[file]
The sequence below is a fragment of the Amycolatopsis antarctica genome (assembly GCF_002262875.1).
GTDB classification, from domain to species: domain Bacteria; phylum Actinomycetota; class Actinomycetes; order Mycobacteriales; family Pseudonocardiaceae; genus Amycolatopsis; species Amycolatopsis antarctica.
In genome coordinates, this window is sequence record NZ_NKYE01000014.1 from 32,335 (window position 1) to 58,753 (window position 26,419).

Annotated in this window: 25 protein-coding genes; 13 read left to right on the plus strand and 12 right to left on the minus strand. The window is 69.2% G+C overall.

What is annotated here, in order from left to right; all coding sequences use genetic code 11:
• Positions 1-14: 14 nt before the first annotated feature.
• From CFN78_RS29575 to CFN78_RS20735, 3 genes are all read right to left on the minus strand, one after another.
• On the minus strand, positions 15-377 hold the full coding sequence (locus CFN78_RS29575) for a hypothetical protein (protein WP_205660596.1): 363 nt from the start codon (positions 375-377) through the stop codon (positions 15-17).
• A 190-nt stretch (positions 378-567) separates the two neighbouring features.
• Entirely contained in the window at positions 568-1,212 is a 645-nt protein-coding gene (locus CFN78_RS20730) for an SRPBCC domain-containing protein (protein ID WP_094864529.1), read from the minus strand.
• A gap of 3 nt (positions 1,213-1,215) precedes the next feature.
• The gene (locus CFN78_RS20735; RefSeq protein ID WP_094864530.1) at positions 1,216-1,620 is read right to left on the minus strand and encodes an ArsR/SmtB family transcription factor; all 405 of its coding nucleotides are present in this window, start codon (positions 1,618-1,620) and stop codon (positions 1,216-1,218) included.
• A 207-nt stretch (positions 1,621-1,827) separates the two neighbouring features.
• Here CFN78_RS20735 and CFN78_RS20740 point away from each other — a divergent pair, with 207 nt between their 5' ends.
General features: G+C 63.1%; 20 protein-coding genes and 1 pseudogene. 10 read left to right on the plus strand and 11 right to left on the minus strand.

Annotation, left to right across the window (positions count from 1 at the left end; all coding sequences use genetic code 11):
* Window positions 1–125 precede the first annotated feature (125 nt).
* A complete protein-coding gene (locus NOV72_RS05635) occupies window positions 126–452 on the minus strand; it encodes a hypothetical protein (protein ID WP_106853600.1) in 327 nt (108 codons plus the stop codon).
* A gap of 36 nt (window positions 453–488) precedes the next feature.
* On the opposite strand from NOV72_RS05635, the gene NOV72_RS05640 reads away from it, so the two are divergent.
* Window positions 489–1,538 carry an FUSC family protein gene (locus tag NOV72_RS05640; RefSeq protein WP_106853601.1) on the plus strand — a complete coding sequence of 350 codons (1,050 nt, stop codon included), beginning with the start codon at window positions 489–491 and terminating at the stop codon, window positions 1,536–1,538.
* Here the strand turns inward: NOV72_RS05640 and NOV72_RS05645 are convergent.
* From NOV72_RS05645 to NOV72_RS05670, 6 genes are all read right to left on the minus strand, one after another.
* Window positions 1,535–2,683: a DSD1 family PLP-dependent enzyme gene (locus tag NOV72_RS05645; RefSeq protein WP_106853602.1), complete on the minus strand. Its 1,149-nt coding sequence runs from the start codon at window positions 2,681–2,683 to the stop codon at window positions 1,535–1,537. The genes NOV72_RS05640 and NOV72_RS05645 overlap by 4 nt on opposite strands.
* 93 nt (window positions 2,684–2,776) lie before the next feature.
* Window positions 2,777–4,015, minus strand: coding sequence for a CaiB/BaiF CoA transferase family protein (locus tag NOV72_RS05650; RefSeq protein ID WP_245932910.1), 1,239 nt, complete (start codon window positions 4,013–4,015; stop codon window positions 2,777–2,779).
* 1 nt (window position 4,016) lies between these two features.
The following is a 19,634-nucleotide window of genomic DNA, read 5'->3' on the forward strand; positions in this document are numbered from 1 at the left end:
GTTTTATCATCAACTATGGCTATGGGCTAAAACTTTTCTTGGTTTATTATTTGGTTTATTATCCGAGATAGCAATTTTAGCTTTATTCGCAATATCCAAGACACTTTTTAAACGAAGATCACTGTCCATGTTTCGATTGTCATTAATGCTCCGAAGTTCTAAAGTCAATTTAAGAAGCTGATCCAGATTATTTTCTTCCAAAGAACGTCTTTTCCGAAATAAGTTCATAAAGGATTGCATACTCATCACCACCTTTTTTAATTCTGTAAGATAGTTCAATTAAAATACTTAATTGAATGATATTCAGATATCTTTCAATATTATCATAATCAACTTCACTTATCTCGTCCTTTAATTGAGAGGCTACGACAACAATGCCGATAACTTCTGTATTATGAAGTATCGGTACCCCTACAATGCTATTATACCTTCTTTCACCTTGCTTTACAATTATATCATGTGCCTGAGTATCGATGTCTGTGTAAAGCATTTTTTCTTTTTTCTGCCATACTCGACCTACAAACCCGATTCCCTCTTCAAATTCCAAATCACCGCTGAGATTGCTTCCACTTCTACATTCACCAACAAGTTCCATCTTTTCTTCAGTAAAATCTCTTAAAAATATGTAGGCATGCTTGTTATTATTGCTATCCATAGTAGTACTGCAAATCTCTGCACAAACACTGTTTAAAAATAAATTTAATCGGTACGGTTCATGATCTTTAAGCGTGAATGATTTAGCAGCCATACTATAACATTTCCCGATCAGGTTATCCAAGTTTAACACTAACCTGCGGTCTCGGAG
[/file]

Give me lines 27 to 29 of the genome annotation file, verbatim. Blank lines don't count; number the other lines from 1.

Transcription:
* 1 nt (window position 4,016) lies between these two features.
The following is a 19,634-nucleotide window of genomic DNA, read 5'->3' on the forward strand; positions in this document are numbered from 1 at the left end:
GTTTTATCATCAACTATGGCTATGGGCTAAAACTTTTCTTGGTTTATTATTTGGTTTATTATCCGAGATAGCAATTTTAGCTTTATTCGCAATATCCAAGACACTTTTTAAACGAAGATCACTGTCCATGTTTCGATTGTCATTAATGCTCCGAAGTTCTAAAGTCAATTTAAGAAGCTGATCCAGATTATTTTCTTCCAAAGAACGTCTTTTCCGAAATAAGTTCATAAAGGATTGCATACTCATCACCACCTTTTTTAATTCTGTAAGATAGTTCAATTAAAATACTTAATTGAATGATATTCAGATATCTTTCAATATTATCATAATCAACTTCACTTATCTCGTCCTTTAATTGAGAGGCTACGACAACAATGCCGATAACTTCTGTATTATGAAGTATCGGTACCCCTACAATGCTATTATACCTTCTTTCACCTTGCTTTACAATTATATCATGTGCCTGAGTATCGATGTCTGTGTAAAGCATTTTTTCTTTTTTCTGCCATACTCGACCTACAAACCCGATTCCCTCTTCAAATTCCAAATCACCGCTGAGATTGCTTCCACTTCTACATTCACCAACAAGTTCCATCTTTTCTTCAGTAAAATCTCTTAAAAATATGTAGGCATGCTTGTTATTATTGCTATCCATAGTAGTACTGCAAATCTCTGCACAAACACTGTTTAAAAATAAATTTAATCGGTACGGTTCATGATCTTTAAGCGTGAATGATTTAGCAGCCATACTATAACATTTCCCGATCAGGTTATCCAAGTTTAACACTAACCTGCGGTCTCGGAG